As discussion grows on whether or not the recession is ending, the Credit Managers’ Index continues to improve. CMI data began to show some upward movement in February 2009 and now has carried forward those gains for four straight months through May.

As discussion grows on whether or not the recession is ending, the Credit Managers’ Index continues to improve.

CMI data began to show some upward movement in February 2009 and now has carried forward those gains for four straight months through May. There have been additional recent indicators of recovery: consumer confidence is up, durable goods orders are up, first time claims for unemployment are down and the housing market is showing some movement.

The latest CMI combined index rose from 44.3 to 45.4, which equals levels not seen since October 2008 when the overall economy began its major slide. The index is certainly moving in the right direction and is now only a few points away from breaking above the 50-point threshold that would indicate expansion as opposed to contraction.

Chris Kuehl, Ph.D., a National Association of Credit Management economist, said, “The recession essentially came to an end in February and March of 2009. The CMI data, combined with various other measures, suggest that the economy finally reached its lowest point and has been in the recovery stage since.” Kuehl pointed out that this doesn’t mean the economy will come roaring back in the next few months, but asserted that the second quarter will be the last quarter of negative GDP as the third quarter should show some growth.

The specifics within the survey reveal some important driving factors in economic recovery. For example, sales jumped from 37.4 to 41.8, representing one of the biggest increases in the last several months. There has also been substantial movement in the new credit sphere and that is a sign that businesses have started to lean toward expansion again. One of the underlying factors the CMI captures is the access to capital. Without the presence of additional open capital markets, there is no opportunity to expand credit; the CMI is now showing that some of that credit is being extended again. Additionally, a couple of negative factors declined, reflecting some stability in terms of delinquencies and disputes and some reduction in dollars outstanding.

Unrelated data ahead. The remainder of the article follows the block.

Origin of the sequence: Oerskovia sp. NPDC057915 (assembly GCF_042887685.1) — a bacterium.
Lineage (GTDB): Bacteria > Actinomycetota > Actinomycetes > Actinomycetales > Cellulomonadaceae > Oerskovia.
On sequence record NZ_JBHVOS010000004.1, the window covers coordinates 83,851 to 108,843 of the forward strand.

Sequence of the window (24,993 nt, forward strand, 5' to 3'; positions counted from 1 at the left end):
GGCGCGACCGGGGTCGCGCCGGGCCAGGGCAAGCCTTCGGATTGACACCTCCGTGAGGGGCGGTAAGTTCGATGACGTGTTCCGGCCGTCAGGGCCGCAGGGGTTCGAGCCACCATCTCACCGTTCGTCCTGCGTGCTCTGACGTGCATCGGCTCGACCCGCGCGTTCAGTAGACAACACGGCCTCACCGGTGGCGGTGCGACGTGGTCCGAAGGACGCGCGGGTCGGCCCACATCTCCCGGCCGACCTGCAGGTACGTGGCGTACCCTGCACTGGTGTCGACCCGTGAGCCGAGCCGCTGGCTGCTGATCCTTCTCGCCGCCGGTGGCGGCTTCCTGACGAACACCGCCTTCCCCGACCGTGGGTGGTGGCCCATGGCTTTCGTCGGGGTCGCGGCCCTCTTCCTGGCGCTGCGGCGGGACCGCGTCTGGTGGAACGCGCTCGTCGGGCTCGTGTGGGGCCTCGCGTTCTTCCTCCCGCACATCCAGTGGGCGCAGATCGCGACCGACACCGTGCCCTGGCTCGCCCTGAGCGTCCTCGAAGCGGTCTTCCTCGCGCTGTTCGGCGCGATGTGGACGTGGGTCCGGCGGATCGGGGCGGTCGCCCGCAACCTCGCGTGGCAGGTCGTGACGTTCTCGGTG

There is still a great deal of regional and sector variation, which mirrors the performance of the U.S. economy as a whole. The states that have seen the highest rates of job loss and bankruptcy - California, Florida, Michigan and Ohio - are seeing the weakest performance in terms of credit. However, some states seeing severe declines - most notably Arizona and Nevada - have shown some improvement.

The manufacturing sector continues to improve slowly. While the index only moved slightly from 44.4 to 45.3, that was enough to put it in a position not seen since September 2008. The most improvement tended to show up in the reduction of unfavorable factors, as favorable indicators basically were unchanged from last month’s data. By most accounts the manufacturing sector is just now showing some positive movement this month, and it is possible that credit activity in the sector may have provided some advance warning.

The growth in the service sector has been most impressive this month - jumping from 43.5 to 45. This has been spurred by higher sales and a very dramatic expansion of credit. The growth in this sector is especially important in the U.S. economy since the service sector represents close to 80% of the nation’s GDP. The diversity of the sector makes instant analysis challenging, but CMI data suggests that only retail remains in a serious slump.

There has been some improvement in the entertainment and tourism sectors, although it must be pointed out that tourism fell quite far and any improvement looks spectacular in comparison. These numbers are at their highest levels since last October as well.

The health care and hospital-related service arena has provided the biggest jumps in growth numbers. This is nearly the only sector that has seen job growth in the last year; there is a renewed sense of urgency in health care-related industries as the government begins to determine what will likely change in the system. The CMI data backs up some assertions from other groups, including the National Association of Business Economists, which points to the recovery track in services as a key indicator for its upwardly revised assumptions about the economy’s performance.

There is very little positive news coming from the automotive sector or from those connected to construction in general. Aerospace has been down as well, but on the plus side there has been expansion in the energy sector as well as in the growing field of medical manufacturing.

Looking at the year-over-year performance, there is even more reason to take heart in the pace of the recovery. It is beginning to show the classic “U” that signals a normal recessionary pattern. At the moment, the gains are taking the index back to where it was in October 2008-just after the meltdown started to accelerate. If the trend continues at its current pace and in the same direction, the index will be back above 50 by mid- to late summer. That would reinforce the assessments by various groups that hold that real GDP growth will return in the third quarter.